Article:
Trisha Helfer offers new take on Dracula in ‘Van Helsing’

Rick's Reviews

Tricia Helfer gets a new look for the final season of the SYFY series “Van Helsing.” (Photo courtesy of SYFY)

(KGET) — The beginning is the end for the SYFY series “Van Helsing.” The fifth season – the last for the series – launches at 10 p.m. April 16. It wraps up the tale of a world dominated and controlled by vampires by going back to the origin of the blood-thirstiest vampire of them all – Dracula.

The origin of Dracula has been told in books, movies and other television shows. But, “Van Helsing” is the rare version where Dracula is a woman as played by Tricia Helfer (“Battlestar Galactica”).

Helfer has been sworn to secrecy in regards to what happens in the first three episodes of the final season. She can only talk in vague terms regarding the origin story that will be revealed. The one thing that is clear is that there is a remarkable difference between the character from the finale of season four and the opening of season five.

“In the fourth season, Dracula has returned and she’s trying to take over what’s left of humanity,” Helfer says. “I didn’t know much past that.

“But, you are going to see a different origin story. It’s 18th Century Transylvania for the first three episodes. When you are doing a final season on a series about Van Helsing, a vampire hunter, then you know Dracula’s darkness is going to come in.

“It is a show about light and dark.”

“Van Helsing” is set in a not-so-distant future where vampires have risen and taken control. Vanessa Van Helsing (Kelly Overton) is the last hope humanity has to end the threat. That’s because her unique blood composition gives her the ability to turn vampires human.

You would expect someone with such a skill would be a target for vampires. The battle ramped up in season four when Helfer’s portrayal of Dracula – or the Dark One – began. Dracula sensed evil growing in the world and showed up to join the battle to end humanity.

Helfer has used bits of past characters she has played and pieces from people she has known to create the way to portray other acting jobs. Taking on Dracula was so different and unique it was almost overwhelming.

“With Dracula I purposely didn’t want to go back – because it is such an iconic character – and get stuck in that. ‘Oh, this is what Gary Oldman did. Maybe I should do this’,” Helfer says. “Then it is a female Dracula and our own complete version of it.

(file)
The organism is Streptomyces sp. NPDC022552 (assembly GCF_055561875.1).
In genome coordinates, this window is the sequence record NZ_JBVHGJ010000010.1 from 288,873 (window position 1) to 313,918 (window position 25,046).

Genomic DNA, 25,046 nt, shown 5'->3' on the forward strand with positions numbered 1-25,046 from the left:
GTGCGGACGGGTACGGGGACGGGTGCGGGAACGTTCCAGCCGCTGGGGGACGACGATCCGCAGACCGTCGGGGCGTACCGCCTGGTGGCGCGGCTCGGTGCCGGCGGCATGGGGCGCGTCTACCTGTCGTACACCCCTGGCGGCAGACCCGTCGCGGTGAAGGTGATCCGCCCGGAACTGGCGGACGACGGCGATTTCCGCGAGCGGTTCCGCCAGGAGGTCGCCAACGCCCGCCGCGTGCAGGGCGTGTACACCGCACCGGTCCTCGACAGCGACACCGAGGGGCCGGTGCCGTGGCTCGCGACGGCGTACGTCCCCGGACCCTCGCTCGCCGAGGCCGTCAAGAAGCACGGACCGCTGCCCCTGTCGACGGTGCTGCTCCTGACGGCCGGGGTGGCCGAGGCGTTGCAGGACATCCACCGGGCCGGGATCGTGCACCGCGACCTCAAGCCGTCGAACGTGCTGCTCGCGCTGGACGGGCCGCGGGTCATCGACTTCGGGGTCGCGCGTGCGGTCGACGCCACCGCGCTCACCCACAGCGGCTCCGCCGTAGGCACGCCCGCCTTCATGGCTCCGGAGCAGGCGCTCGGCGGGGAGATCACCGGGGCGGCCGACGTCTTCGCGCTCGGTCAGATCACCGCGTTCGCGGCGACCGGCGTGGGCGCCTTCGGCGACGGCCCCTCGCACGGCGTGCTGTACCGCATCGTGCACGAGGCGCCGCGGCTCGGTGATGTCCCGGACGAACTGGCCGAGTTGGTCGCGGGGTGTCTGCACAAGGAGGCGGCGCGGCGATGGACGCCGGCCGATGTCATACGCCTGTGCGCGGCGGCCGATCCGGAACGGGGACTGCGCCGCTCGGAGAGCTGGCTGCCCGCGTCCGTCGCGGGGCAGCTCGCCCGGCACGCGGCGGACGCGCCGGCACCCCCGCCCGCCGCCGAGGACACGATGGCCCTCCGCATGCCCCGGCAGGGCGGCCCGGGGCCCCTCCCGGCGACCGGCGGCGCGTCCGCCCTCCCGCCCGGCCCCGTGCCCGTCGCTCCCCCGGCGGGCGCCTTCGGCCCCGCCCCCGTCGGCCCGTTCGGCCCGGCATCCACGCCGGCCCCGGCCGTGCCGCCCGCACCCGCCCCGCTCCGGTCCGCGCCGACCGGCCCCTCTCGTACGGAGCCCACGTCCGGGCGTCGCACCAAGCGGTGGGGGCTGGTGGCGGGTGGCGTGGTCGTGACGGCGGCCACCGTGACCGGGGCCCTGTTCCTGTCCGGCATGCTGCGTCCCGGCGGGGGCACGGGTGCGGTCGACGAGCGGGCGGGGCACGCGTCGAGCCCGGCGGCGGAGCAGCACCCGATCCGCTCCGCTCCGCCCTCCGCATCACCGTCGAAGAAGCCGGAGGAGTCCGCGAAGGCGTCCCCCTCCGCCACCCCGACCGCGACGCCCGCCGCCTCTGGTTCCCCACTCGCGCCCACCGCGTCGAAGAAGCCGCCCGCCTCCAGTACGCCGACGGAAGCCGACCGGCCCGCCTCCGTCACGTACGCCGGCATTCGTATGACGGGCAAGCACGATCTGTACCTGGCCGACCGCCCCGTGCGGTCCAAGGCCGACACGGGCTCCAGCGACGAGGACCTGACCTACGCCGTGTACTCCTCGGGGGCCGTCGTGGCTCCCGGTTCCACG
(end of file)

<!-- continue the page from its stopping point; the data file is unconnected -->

“Between seasons four and five I did read an interesting book about Dracula throughout cinematic history. It was very interesting for me to read it – from the first incarnations and how it was more creature-like compared to all of the different versions.”

In the end, Helfer found playing Dracula to be a lot of fun and almost like a therapy session. She got to release a lot of anger while bringing her take on Dracula to life.

Joining a series in progress is nothing new for Helfer. She joined the cast of the FOX series “Lucifer” during the second season to play the mother of Lucifer (Tom Ellis). It looked like Helfer’s character was not going to return for the third season of the Fox series when her character was sent into the Void by her son at the end of the second season. But, a better part of her stayed behind for a few more episodes.

Before “Lucifer” and “Van Helsing,” Helfer worked on a variety of other projects including “Burn Notice,” “Dark Blue,” “The Firm,” “Tron: Uprising” and “Killer Women.” It was her casting in 2004 as the mysterious and manipulative Number Six that made her a breakout star on the revamped “Battlestar Galactica”.

That series earned her a huge fan base. She has always been aware of the support she’s been given and that’s why she’s always tries to make the work the best she can. The added pressure with “Van Helsing” is that this is the series finale and it is always difficult to create a conclusion that pleases everyone.

Her hope is that the fans of “Van Helsing” will find the final season – especially the origin story – to be as enthralling as she found the episodes to be when she first read them. Her appreciation is based on the foundation of the different approach the producers of “Van Helsing” have taken with the arc of her character.

“It really makes our version of Dracula unique,” Helfer says. “A lot happens in the first three episodes to explain the difference.”

Jonathan Scarfe – who has been on the series from the start and directed many of the episodes featuring Helfer – applauds the way the writers put together the origin story. The fifth season allows a look at this new version of Dracula while also offering a glimpse at the world before there was a Dracula.

He then has high praise for Helfer for taking the scripts and playing the character with so much range. All he will say is that there is “a big gap” between the before and after.

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